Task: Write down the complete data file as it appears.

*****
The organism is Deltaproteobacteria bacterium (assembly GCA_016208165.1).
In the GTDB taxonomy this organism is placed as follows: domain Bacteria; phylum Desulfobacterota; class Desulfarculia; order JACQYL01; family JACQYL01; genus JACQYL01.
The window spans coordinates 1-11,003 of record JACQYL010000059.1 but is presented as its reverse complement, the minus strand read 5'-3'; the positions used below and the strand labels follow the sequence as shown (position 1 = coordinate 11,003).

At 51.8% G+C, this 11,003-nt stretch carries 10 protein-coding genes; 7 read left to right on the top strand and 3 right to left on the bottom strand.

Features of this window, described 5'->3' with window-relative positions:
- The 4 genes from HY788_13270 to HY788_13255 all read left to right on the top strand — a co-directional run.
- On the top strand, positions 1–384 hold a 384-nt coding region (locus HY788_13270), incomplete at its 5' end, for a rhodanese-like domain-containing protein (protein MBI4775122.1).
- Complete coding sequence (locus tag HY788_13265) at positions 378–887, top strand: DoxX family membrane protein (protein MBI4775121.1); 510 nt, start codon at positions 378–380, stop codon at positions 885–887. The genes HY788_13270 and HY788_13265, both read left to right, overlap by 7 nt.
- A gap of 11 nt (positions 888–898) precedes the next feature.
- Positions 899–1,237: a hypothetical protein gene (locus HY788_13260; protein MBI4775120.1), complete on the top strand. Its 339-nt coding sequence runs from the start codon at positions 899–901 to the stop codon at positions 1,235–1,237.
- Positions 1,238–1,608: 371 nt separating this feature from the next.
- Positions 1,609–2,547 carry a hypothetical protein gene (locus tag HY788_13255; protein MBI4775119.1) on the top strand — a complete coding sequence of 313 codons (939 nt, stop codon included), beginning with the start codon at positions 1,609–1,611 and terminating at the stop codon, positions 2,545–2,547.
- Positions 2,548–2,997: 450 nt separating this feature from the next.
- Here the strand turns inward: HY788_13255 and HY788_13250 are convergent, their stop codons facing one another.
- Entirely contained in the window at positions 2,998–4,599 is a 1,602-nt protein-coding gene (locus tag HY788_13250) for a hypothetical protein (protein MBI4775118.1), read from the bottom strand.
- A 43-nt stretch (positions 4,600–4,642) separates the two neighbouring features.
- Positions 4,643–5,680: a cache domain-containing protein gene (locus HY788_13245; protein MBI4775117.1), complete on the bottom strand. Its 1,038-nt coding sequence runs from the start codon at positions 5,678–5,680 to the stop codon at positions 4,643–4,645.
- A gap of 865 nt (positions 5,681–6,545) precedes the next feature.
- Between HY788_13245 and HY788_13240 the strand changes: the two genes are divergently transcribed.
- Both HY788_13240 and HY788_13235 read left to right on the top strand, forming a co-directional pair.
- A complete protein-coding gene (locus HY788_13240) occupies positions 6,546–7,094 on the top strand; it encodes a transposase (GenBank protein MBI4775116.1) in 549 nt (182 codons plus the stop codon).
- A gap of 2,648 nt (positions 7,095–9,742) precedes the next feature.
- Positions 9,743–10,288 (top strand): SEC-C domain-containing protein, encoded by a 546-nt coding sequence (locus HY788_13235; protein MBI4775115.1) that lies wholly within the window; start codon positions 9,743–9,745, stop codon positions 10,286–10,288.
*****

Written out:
The organism is Deltaproteobacteria bacterium (assembly GCA_016208165.1).
In the GTDB taxonomy this organism is placed as follows: domain Bacteria; phylum Desulfobacterota; class Desulfarculia; order JACQYL01; family JACQYL01; genus JACQYL01.
The window spans coordinates 1-11,003 of record JACQYL010000059.1 but is presented as its reverse complement, the minus strand read 5'-3'; the positions used below and the strand labels follow the sequence as shown (position 1 = coordinate 11,003).

At 51.8% G+C, this 11,003-nt stretch carries 10 protein-coding genes; 7 read left to right on the top strand and 3 right to left on the bottom strand.

Features of this window, described 5'->3' with window-relative positions:
- The 4 genes from HY788_13270 to HY788_13255 all read left to right on the top strand — a co-directional run.
- On the top strand, positions 1–384 hold a 384-nt coding region (locus HY788_13270), incomplete at its 5' end, for a rhodanese-like domain-containing protein (protein MBI4775122.1).
- Complete coding sequence (locus tag HY788_13265) at positions 378–887, top strand: DoxX family membrane protein (protein MBI4775121.1); 510 nt, start codon at positions 378–380, stop codon at positions 885–887. The genes HY788_13270 and HY788_13265, both read left to right, overlap by 7 nt.
- A gap of 11 nt (positions 888–898) precedes the next feature.
- Positions 899–1,237: a hypothetical protein gene (locus HY788_13260; protein MBI4775120.1), complete on the top strand. Its 339-nt coding sequence runs from the start codon at positions 899–901 to the stop codon at positions 1,235–1,237.
- Positions 1,238–1,608: 371 nt separating this feature from the next.
- Positions 1,609–2,547 carry a hypothetical protein gene (locus tag HY788_13255; protein MBI4775119.1) on the top strand — a complete coding sequence of 313 codons (939 nt, stop codon included), beginning with the start codon at positions 1,609–1,611 and terminating at the stop codon, positions 2,545–2,547.
- Positions 2,548–2,997: 450 nt separating this feature from the next.
- Here the strand turns inward: HY788_13255 and HY788_13250 are convergent, their stop codons facing one another.
- Entirely contained in the window at positions 2,998–4,599 is a 1,602-nt protein-coding gene (locus tag HY788_13250) for a hypothetical protein (protein MBI4775118.1), read from the bottom strand.
- A 43-nt stretch (positions 4,600–4,642) separates the two neighbouring features.
- Positions 4,643–5,680: a cache domain-containing protein gene (locus HY788_13245; protein MBI4775117.1), complete on the bottom strand. Its 1,038-nt coding sequence runs from the start codon at positions 5,678–5,680 to the stop codon at positions 4,643–4,645.
- A gap of 865 nt (positions 5,681–6,545) precedes the next feature.
- Between HY788_13245 and HY788_13240 the strand changes: the two genes are divergently transcribed.
- Both HY788_13240 and HY788_13235 read left to right on the top strand, forming a co-directional pair.
- A complete protein-coding gene (locus HY788_13240) occupies positions 6,546–7,094 on the top strand; it encodes a transposase (GenBank protein MBI4775116.1) in 549 nt (182 codons plus the stop codon).
- A gap of 2,648 nt (positions 7,095–9,742) precedes the next feature.
- Positions 9,743–10,288 (top strand): SEC-C domain-containing protein, encoded by a 546-nt coding sequence (locus HY788_13235; protein MBI4775115.1) that lies wholly within the window; start codon positions 9,743–9,745, stop codon positions 10,286–10,288.